The changes to the UConn men’s basketball team’s lineup continue at breakneck speed.
On Tuesday the Huskies lost another player, but added an assistant coach.
Forward Vance Jackson, who spent just one season at UConn, announced that he would be transferring.
Later in the day, the Huskies announced they had hired former Washington associate head coach Raphael Chillious to head coach Kevin Ollie’s coaching staff. Chillious, one of the nation’s top recruiters, will replace the spot recently vacated when Glen Miller was asked to resign.
Jackson is the second Husky to announce plans to transfer. Sophomore center Steven Enoch expressed similar plans last week.
Coming off its first losing season since the 1986-87 campaign, UConn is making a great many changes. The Huskies are also in search of a new strength and conditioning coach after Travis Illian’s recent removal.
“It’s hard for me to say that I will not continue my basketball career at the University of Connecticut,” Jackson wrote on Twitter. “After a bunch of prayers and thinking what’s best for my career I have decided to transfer. Furthermore, I just want to thank the coaching staff for giving me the opportunity to play and as well my teammates for having my back and helping me thrive, you guys are my brothers for life.”
A native of Los Angeles, Jackson averaged 8.1 points per game this season for UConn and was named to the American Athletic Conference’s All-Rookie Team.
Chillious’ hire is seemingly something of a coup for UConn.
“We are very fortunate to be able to add Raphael Chillious to our coaching staff,” Ollie said in a statement released by the school. “He is a high-level recruiter, but that is far from the only thing he brings to us. He has been involved in many aspects of the college game and has so much experience - he’s been a coach for a long time, he’s worked with Nike … I love his energy, his developmental skills and his knowledge of the game, offensively and defensively. Wherever he’s been, he’s created a culture that is a winning culture.”
Ollie and Chillious have known each other for more than 20 years.
“We’ve known each other since I was in the CBA (Continental Basketball Association) and we’ve been friends ever since,” Ollie said. “He knows how to develop players. He’s a coach who can get players ready for the NBA, not only professionally on the court, but professionally off the court as well. I’m grateful that the timing was right for us to work together on a professional level.”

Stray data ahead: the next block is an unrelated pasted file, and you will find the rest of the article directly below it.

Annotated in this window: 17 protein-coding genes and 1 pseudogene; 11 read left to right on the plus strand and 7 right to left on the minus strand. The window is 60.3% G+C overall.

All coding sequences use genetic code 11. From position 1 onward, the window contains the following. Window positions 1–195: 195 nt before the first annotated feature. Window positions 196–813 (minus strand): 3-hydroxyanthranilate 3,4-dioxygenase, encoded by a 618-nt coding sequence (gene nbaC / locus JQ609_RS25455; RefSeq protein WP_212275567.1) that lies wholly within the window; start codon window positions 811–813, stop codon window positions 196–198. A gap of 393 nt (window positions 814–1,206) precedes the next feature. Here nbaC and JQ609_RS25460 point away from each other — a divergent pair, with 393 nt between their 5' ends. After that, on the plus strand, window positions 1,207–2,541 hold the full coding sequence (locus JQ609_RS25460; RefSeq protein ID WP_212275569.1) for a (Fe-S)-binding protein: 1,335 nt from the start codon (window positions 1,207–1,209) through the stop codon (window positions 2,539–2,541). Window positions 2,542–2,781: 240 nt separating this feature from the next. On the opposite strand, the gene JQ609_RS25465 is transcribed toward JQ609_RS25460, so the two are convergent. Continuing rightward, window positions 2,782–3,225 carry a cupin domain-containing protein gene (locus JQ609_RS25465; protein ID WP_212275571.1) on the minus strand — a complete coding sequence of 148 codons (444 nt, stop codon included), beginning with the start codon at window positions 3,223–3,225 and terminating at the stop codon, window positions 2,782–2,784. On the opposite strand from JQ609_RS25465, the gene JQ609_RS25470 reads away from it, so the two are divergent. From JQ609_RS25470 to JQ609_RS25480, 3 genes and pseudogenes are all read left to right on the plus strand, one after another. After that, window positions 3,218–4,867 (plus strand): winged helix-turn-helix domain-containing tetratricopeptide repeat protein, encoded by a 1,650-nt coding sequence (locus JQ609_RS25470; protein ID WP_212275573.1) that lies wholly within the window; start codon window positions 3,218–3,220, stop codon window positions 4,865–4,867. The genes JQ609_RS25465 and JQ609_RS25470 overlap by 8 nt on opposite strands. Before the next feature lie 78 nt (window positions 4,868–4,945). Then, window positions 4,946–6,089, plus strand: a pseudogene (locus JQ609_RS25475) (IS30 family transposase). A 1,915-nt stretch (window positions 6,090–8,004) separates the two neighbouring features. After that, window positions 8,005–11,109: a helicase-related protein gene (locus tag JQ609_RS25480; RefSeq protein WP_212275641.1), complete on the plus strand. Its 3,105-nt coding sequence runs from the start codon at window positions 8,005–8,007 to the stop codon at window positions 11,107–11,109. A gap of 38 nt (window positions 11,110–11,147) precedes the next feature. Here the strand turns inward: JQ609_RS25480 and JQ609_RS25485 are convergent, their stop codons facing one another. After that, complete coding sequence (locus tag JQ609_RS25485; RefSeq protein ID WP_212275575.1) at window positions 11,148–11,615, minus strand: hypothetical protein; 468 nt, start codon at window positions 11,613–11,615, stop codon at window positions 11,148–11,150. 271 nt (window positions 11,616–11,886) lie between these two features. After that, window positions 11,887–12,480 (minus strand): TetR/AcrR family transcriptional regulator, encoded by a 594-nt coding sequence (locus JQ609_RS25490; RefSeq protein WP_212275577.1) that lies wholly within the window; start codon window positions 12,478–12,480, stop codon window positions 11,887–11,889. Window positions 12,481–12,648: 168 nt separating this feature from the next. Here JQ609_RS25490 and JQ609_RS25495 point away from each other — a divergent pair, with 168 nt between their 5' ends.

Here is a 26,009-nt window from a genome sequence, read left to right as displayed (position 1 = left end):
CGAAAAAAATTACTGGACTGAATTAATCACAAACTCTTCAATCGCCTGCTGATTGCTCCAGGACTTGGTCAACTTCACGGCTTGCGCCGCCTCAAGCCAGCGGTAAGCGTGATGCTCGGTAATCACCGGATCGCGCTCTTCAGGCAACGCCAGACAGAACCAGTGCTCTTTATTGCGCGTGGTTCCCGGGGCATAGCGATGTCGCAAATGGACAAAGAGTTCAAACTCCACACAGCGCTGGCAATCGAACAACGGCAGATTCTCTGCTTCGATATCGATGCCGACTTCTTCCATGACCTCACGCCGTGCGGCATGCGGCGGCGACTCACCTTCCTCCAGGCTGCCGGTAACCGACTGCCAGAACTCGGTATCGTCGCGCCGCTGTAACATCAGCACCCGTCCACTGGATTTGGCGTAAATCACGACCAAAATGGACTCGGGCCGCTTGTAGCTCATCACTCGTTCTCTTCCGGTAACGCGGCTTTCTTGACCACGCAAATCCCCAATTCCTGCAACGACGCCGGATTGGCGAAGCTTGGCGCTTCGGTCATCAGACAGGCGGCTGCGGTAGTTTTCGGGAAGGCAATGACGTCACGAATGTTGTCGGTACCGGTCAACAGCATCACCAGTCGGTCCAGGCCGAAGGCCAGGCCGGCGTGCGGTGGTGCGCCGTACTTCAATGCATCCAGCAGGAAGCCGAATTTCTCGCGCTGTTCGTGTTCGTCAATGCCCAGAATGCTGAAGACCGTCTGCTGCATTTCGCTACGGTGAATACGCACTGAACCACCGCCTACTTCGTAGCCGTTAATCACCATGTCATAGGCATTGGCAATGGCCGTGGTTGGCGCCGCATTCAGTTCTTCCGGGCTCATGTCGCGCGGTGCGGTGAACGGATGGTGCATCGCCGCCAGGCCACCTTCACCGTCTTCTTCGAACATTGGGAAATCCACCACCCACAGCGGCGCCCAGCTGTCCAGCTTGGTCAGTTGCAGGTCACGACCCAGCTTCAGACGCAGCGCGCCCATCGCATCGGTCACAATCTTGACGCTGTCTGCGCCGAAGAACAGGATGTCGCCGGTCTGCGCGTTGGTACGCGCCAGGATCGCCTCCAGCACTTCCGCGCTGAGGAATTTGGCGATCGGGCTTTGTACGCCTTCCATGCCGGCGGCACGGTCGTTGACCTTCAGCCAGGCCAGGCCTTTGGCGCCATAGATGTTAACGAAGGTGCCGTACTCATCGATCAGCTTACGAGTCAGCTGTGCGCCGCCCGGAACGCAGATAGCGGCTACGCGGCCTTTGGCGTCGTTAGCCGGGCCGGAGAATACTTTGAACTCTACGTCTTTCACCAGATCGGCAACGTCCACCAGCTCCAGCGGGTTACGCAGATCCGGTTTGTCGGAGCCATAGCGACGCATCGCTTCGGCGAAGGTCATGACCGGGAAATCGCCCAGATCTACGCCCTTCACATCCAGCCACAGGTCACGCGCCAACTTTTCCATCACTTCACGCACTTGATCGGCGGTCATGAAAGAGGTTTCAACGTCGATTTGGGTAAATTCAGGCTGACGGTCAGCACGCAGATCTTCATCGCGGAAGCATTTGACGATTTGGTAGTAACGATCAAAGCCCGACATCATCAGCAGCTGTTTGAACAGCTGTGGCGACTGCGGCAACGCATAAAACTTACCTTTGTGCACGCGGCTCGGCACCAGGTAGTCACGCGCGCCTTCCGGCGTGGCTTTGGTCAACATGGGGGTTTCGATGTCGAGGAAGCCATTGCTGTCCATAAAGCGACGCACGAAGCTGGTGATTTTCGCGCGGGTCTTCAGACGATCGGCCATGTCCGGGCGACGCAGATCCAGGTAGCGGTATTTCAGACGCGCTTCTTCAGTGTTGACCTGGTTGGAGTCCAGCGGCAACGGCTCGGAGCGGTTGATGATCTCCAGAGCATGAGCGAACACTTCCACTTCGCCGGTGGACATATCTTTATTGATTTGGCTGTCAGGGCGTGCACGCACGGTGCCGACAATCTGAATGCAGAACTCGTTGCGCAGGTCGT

By adding Chillious, the Huskies hope to have landed a top-flight recruiter. Chillious helped Washington land the No. 7-ranked class in 2015, and recruited Markelle Fultz to the Huskies in 2016. Fultz is expected to be one of the top picks in the upcoming NBA Draft.
The 45-year-old Chillious will begin his duties as the Huskies’ associate head coach immediately.
“It’s going to sound cliché, but the thing that made UConn attractive to me is UConn - one of the best brand names in college basketball, four national championships,” Chillious said. “Historically, UConn recruits high-level student-athletes and produces big-time pros.
“Then, obviously, there is Kevin Ollie with his passion for UConn basketball and passion in general and his vision for this program - winning championships. I’ve had a relationship with KO since 1996, so it’s not like I’m coming to work for somebody I don’t know.”
Chillious joined Washington’s staff in 2009, left for a one-year stint on Jay Wright’s staff at Villanova in the 2012-13 season, then returned to Washington and became that program’s associate head coach under Lorenzo Romar. He began looking for work recently when Romar was fired by the West Coast Huskies.
Chillious was a high school coach before becoming a collegiate assistant. He served as the head coach at West Nottingham Academy in Maryland from 2001-03 and at South Kent in Connecticut from 2003-08. At the former, one of his best players was future UConn big man Josh Boone. At South Kent, Boston Celtics star Isaiah Thomas was among his players.
“I feel like have a connection, having coached Josh, and when they won the national championship (2004), I felt like I was on that ride, too,” Chillious said. “I was in San Antonio with him when they won. And, during my time at South Kent in the western part of the state for five years, you kind of live and breathe UConn basketball.”